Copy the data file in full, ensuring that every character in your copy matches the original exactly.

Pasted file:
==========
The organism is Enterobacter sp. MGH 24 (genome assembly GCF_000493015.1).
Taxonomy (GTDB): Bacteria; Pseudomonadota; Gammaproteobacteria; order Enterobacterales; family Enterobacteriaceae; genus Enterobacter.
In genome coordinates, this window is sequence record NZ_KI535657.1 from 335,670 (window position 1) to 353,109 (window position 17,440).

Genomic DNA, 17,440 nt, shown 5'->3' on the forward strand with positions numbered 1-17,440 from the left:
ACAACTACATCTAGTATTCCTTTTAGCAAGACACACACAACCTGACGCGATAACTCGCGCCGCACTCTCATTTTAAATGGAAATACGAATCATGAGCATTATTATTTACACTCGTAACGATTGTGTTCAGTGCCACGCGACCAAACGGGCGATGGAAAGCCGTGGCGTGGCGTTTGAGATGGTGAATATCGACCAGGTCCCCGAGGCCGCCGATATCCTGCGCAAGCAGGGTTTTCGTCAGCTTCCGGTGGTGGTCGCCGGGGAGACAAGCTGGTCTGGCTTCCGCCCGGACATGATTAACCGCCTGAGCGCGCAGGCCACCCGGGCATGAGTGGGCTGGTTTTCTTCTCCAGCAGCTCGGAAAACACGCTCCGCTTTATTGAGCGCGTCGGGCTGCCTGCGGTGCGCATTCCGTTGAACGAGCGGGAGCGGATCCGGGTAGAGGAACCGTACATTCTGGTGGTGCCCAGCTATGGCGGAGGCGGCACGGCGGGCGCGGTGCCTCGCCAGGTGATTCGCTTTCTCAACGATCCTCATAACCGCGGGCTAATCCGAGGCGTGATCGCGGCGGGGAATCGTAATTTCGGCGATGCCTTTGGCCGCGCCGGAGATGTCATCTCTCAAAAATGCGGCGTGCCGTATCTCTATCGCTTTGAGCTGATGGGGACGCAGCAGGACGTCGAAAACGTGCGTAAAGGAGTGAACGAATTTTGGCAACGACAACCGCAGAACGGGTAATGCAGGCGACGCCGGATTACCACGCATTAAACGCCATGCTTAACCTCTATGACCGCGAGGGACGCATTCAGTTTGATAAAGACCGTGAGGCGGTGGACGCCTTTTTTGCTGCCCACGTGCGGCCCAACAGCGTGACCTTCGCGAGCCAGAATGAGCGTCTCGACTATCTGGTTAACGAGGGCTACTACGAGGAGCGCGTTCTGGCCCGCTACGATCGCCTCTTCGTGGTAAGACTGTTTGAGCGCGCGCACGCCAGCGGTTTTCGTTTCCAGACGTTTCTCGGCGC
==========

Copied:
The organism is Enterobacter sp. MGH 24 (genome assembly GCF_000493015.1).
Taxonomy (GTDB): Bacteria; Pseudomonadota; Gammaproteobacteria; order Enterobacterales; family Enterobacteriaceae; genus Enterobacter.
In genome coordinates, this window is sequence record NZ_KI535657.1 from 335,670 (window position 1) to 353,109 (window position 17,440).

Genomic DNA, 17,440 nt, shown 5'->3' on the forward strand with positions numbered 1-17,440 from the left:
ACAACTACATCTAGTATTCCTTTTAGCAAGACACACACAACCTGACGCGATAACTCGCGCCGCACTCTCATTTTAAATGGAAATACGAATCATGAGCATTATTATTTACACTCGTAACGATTGTGTTCAGTGCCACGCGACCAAACGGGCGATGGAAAGCCGTGGCGTGGCGTTTGAGATGGTGAATATCGACCAGGTCCCCGAGGCCGCCGATATCCTGCGCAAGCAGGGTTTTCGTCAGCTTCCGGTGGTGGTCGCCGGGGAGACAAGCTGGTCTGGCTTCCGCCCGGACATGATTAACCGCCTGAGCGCGCAGGCCACCCGGGCATGAGTGGGCTGGTTTTCTTCTCCAGCAGCTCGGAAAACACGCTCCGCTTTATTGAGCGCGTCGGGCTGCCTGCGGTGCGCATTCCGTTGAACGAGCGGGAGCGGATCCGGGTAGAGGAACCGTACATTCTGGTGGTGCCCAGCTATGGCGGAGGCGGCACGGCGGGCGCGGTGCCTCGCCAGGTGATTCGCTTTCTCAACGATCCTCATAACCGCGGGCTAATCCGAGGCGTGATCGCGGCGGGGAATCGTAATTTCGGCGATGCCTTTGGCCGCGCCGGAGATGTCATCTCTCAAAAATGCGGCGTGCCGTATCTCTATCGCTTTGAGCTGATGGGGACGCAGCAGGACGTCGAAAACGTGCGTAAAGGAGTGAACGAATTTTGGCAACGACAACCGCAGAACGGGTAATGCAGGCGACGCCGGATTACCACGCATTAAACGCCATGCTTAACCTCTATGACCGCGAGGGACGCATTCAGTTTGATAAAGACCGTGAGGCGGTGGACGCCTTTTTTGCTGCCCACGTGCGGCCCAACAGCGTGACCTTCGCGAGCCAGAATGAGCGTCTCGACTATCTGGTTAACGAGGGCTACTACGAGGAGCGCGTTCTGGCCCGCTACGATCGCCTCTTCGTGGTAAGACTGTTTGAGCGCGCGCACGCCAGCGGTTTTCGTTTCCAGACGTTTCTCGGCGC